Henry Highland Garnet to Julia Garnet
13 September 1861
On 2 September 1861, Henry Highland Garnet left the United States for a second tour of Britain, this time to promote his African Civilization Society's plans to resettle American blacks in Yoruba. On this trip, unlike his earlier voyage, Garnet was well treated on the New York-to- Liverpool steamer and, before leaving America, was able to obtain a valid U.S. passport. On 26 August 1861, despite the 1857 Dred Scott pronouncement denying black citizenship, Secretary of State William H. Seward granted Garnet a passport. This made him, in the words of the National Anti-Slavery Standard, the "first black citizen of the dis United States." In his 13 September letter to his wife, Julia, Garnet described the voyage. That night, he departed for London to begin his British lecture tour. Miller, Search for Black Nationality, 192, 218-26, 259; Schor, Henry Highland Garnet, 164; NASS, 26 October 1861.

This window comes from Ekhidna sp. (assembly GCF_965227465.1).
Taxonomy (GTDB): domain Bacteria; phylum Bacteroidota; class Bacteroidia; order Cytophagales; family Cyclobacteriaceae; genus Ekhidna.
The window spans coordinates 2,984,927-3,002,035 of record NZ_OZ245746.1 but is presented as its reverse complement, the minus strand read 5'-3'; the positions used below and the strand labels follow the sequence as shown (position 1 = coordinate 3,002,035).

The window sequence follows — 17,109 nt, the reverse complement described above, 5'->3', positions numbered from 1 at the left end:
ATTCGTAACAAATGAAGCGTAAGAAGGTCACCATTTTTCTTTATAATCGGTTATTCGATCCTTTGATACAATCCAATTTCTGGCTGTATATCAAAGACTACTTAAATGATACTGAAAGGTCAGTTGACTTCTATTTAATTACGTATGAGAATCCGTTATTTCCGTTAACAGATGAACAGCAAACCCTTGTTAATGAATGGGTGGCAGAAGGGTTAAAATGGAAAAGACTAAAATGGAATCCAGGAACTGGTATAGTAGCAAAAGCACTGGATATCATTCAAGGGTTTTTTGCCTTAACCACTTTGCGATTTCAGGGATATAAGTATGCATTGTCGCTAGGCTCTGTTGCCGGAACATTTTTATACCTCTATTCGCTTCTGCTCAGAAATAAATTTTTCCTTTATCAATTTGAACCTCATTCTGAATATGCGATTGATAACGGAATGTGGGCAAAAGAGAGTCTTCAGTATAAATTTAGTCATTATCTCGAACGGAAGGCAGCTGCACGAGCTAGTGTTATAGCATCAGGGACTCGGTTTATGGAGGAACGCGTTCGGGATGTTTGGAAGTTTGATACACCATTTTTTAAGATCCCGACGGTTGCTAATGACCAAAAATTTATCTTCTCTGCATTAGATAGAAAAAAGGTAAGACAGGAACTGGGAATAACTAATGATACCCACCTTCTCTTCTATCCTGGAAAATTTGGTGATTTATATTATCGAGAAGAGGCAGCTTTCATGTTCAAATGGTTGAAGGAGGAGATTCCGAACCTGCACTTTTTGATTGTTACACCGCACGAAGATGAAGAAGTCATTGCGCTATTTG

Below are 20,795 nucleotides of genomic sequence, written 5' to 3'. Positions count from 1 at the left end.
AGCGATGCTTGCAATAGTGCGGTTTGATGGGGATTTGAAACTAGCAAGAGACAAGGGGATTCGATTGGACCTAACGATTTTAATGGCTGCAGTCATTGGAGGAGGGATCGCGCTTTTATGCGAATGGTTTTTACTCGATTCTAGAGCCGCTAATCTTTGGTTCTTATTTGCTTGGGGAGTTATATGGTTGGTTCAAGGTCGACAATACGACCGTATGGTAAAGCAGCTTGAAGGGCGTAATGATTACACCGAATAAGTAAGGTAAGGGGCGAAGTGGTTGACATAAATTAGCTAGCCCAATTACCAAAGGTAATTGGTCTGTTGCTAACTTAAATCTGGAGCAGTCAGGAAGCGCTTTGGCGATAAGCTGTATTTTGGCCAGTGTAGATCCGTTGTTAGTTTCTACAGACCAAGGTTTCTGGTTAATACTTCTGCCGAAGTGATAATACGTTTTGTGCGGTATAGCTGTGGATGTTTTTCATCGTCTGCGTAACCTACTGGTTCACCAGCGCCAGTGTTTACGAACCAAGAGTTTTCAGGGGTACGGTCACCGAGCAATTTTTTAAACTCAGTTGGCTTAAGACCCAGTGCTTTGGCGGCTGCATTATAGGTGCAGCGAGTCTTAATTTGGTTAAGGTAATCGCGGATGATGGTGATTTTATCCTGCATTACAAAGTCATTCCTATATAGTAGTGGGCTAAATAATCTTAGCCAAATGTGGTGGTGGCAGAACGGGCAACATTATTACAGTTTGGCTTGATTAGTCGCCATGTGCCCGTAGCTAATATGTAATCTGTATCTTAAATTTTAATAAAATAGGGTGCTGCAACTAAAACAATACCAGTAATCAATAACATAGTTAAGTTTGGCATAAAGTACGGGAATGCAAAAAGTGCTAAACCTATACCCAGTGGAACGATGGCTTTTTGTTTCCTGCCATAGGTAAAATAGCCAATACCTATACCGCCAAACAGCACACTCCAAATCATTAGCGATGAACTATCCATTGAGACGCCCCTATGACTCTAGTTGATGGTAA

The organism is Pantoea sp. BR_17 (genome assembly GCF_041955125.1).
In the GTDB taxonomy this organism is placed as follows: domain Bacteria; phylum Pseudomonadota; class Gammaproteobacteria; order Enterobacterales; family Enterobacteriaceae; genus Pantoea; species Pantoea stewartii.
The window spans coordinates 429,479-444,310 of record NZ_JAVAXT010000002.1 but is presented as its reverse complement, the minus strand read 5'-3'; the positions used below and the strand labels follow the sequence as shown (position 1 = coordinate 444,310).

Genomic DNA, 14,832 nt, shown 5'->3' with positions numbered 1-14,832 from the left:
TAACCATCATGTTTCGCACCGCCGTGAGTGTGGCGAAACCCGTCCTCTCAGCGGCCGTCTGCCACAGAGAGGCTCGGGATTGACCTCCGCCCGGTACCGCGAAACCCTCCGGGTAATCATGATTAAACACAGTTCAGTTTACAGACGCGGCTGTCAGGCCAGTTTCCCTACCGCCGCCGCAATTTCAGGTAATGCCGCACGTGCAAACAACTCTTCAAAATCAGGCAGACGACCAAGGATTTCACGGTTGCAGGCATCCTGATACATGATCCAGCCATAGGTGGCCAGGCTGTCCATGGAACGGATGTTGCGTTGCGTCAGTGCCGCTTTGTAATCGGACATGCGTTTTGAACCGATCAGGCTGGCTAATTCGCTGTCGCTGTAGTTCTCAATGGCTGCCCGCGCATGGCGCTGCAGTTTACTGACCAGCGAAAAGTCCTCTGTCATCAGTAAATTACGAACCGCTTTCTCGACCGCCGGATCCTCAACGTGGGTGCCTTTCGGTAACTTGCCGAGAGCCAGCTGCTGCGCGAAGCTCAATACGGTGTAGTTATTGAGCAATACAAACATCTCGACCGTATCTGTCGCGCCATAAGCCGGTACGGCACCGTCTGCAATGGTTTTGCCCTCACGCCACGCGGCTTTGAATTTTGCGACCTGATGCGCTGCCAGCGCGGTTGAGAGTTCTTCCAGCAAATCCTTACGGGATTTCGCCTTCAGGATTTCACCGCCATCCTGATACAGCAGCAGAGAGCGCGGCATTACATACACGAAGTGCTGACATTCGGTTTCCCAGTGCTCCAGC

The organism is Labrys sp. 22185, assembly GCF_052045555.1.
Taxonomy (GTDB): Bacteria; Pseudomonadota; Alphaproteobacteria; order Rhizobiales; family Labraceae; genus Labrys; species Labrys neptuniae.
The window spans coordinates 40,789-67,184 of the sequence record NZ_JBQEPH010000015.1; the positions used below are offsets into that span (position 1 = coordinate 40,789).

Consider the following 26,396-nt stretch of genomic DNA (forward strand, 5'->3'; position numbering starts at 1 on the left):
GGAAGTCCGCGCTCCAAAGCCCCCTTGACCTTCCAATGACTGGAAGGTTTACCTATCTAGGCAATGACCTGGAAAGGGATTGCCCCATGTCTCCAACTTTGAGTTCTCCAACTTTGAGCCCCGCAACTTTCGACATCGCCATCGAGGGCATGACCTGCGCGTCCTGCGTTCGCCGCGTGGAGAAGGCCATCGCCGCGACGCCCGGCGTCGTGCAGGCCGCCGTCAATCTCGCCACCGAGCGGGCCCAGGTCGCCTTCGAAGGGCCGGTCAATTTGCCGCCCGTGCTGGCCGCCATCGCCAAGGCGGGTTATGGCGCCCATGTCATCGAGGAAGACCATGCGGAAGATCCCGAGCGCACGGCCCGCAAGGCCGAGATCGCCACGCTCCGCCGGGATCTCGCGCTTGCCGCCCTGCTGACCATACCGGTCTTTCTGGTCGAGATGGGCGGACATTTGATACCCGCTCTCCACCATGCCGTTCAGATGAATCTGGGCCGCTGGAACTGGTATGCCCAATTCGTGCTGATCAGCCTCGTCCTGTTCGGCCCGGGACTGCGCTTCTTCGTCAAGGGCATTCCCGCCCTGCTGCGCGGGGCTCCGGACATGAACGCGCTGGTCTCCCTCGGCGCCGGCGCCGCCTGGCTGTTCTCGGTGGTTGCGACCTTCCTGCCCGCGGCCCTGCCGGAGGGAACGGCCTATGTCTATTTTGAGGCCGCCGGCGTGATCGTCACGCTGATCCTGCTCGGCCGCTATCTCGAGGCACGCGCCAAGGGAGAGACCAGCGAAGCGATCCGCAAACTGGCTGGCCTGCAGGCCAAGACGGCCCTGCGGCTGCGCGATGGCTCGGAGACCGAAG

23 ISLINGTON TERRACE
September 13, 1861
My Dearest Wife: 1
We arrived in Liverpool yesterday evening, at 5 o'clock, after an extremely pleasant passage of twelve days.
We had on board four hundred passengers, 340 in the steerage, and 60 in the saloon. Twelve years ago my treatment on board of an English steamer from New York to this place was very different from that which I have just received. Then I was caged up in the steward's room of one of Cunard's vessels, and although a first class passenger, I was not allowed to go into the saloon, or to eat at the table with white humanity.
How changed now. On a steamship belonging to the same nation I took a first class passage, asked the steward to give me my berth, and assign me my seat at the table. My ticket was given me without a remark; an elegant state-room with six berths was placed at my disposal, and my seat at the table was between two young American gentlemen, educated at St. Mary's College in Maryland, and on their way to Rome to finish their studies for the Roman Priesthood. And I am happy to say that I did not receive a look, or hear a word during the whole voyage, that grated upon my very sensitive feelings.
As usual, I was sea-sick all the voyage, more or less. When I went on board I resolved not to be sick; but as soon as we cleared Sandy Hook old Neptune called for me, and lead me to the side of the ship, and told me to throw my resolutions overboard, which I did in double-quick time, and for a while I felt as if I did not care if he threw me over after them.